Words whose sounds refer to, suggest, or otherwise are associated with a particular meaning are cases of sound symbolism. Although onomatopoeia - direct imitation of a real-world sound - is one type of sound symbolism, it is not the only one.
A common sound symbolism is sound iconism. With the related clustering, this is the re-use of sounds across a set of words with related meanings. Note that this is the re-use of sounds, not morphemes. One example is found in the set of words stamp, stomp, tamp, tromp, and tramp which have the common /-mp/. The final /-mp/ sound is strongly suggestive of stomping or stamping, though it's actually not imitative of it.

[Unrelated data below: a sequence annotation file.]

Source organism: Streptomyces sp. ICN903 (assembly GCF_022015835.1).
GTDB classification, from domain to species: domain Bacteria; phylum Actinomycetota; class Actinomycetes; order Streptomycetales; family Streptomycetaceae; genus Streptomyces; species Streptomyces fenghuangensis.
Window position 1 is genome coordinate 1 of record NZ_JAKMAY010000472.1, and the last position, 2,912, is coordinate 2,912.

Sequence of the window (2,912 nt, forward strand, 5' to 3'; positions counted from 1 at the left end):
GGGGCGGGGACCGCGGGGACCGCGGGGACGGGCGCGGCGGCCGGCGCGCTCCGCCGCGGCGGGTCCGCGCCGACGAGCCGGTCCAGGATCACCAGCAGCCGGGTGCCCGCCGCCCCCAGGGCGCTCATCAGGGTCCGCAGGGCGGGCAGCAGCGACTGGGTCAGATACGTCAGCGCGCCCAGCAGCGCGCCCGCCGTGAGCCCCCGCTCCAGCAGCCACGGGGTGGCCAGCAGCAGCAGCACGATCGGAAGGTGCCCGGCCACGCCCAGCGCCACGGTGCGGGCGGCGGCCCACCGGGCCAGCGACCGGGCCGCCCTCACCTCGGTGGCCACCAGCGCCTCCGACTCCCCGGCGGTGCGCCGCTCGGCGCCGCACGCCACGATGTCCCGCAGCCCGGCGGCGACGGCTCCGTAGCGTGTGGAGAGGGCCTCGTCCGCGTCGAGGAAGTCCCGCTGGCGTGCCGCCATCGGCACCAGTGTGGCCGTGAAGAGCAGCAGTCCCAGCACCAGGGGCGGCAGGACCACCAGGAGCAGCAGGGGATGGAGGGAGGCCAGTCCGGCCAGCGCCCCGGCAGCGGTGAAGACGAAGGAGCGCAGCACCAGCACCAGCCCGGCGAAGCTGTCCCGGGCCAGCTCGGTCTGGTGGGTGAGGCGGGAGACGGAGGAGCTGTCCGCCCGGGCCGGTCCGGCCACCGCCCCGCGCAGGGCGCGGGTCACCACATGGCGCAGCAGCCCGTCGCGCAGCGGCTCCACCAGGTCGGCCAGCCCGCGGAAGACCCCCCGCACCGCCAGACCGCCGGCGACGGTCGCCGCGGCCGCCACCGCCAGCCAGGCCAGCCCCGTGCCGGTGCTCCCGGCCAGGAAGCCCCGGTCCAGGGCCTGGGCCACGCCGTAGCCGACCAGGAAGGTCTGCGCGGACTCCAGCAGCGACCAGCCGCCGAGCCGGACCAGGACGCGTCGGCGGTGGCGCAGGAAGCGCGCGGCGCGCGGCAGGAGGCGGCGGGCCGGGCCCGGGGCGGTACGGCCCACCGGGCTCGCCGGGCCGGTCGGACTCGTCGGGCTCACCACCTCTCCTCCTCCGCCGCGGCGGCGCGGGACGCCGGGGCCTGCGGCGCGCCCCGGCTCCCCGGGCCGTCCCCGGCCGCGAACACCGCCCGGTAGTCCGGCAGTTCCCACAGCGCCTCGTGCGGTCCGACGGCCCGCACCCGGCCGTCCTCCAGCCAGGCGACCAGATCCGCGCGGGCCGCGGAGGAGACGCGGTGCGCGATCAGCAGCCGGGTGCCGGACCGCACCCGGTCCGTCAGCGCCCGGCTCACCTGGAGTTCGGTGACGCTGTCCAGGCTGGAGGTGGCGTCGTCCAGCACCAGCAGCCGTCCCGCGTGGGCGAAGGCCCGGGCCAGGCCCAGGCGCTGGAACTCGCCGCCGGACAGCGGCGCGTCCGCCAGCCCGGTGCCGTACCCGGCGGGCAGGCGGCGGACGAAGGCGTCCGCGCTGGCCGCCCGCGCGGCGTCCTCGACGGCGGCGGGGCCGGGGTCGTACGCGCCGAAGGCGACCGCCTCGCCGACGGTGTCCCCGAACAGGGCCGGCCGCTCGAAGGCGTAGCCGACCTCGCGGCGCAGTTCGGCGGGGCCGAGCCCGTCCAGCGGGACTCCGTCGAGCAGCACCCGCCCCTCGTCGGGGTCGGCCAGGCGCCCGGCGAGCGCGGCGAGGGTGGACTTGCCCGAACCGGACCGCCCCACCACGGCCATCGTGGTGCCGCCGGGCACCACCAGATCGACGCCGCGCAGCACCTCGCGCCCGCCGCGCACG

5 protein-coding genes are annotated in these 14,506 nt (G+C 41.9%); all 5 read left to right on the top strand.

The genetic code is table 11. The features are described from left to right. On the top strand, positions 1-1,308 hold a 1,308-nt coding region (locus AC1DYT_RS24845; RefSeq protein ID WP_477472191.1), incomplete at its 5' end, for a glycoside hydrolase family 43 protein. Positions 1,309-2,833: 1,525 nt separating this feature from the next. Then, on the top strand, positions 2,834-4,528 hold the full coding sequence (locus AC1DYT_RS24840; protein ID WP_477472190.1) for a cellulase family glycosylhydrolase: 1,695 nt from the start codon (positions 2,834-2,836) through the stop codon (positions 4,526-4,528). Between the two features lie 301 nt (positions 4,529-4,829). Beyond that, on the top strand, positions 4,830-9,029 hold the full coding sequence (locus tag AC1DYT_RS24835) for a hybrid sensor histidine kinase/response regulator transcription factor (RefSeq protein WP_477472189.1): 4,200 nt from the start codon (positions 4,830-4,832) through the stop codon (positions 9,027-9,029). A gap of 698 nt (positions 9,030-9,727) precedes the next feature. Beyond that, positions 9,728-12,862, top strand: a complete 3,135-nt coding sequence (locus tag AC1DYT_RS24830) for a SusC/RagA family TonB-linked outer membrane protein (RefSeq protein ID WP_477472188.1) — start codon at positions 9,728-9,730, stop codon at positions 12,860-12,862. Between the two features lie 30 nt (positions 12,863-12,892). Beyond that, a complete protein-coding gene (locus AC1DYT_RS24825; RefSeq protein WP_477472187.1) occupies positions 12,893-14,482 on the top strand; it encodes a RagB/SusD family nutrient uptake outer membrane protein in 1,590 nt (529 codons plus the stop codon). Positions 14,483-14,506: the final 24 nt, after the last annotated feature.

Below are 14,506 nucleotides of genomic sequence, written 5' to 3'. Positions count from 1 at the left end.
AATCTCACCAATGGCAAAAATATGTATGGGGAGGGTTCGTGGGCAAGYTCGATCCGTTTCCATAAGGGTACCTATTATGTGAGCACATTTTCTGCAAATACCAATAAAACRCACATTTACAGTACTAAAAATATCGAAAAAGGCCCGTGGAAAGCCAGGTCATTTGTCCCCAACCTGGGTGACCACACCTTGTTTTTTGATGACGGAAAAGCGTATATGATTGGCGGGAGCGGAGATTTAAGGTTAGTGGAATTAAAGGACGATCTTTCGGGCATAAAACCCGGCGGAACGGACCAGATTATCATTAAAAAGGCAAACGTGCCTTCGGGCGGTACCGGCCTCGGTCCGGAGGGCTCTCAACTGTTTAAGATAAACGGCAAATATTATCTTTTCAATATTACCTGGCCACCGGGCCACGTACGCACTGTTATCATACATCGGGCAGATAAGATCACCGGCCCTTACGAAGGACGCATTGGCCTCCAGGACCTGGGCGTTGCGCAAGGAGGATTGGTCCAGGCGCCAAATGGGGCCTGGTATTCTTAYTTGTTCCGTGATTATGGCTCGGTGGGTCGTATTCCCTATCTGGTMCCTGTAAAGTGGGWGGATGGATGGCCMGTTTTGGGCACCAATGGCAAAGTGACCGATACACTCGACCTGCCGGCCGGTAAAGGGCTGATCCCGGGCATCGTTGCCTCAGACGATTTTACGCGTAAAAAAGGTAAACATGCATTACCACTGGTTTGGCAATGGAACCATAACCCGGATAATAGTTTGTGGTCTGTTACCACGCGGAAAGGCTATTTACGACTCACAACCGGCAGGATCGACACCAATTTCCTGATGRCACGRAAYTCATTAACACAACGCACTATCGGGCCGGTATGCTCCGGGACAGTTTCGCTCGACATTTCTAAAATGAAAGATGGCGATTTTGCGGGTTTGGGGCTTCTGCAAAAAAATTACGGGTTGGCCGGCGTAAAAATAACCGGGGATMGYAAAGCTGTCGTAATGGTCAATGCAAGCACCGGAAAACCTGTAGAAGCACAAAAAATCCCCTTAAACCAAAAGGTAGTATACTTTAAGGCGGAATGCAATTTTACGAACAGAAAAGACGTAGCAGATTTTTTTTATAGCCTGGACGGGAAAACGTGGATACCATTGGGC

Another set of words is glisten, gleam, glint, glare, glam, glimmer, glaze, glass, glitz, gloss, glory, glow, and glitter. The /gl-/ is associated with shining, though it's not imitative in any way since shining is visual, not auditory. Nevertheless English speakers hear these words as related.
This is not unique to English of course. For example, in Japanese linguistics one finds the terms phenomime and psychomime for similar phenomena.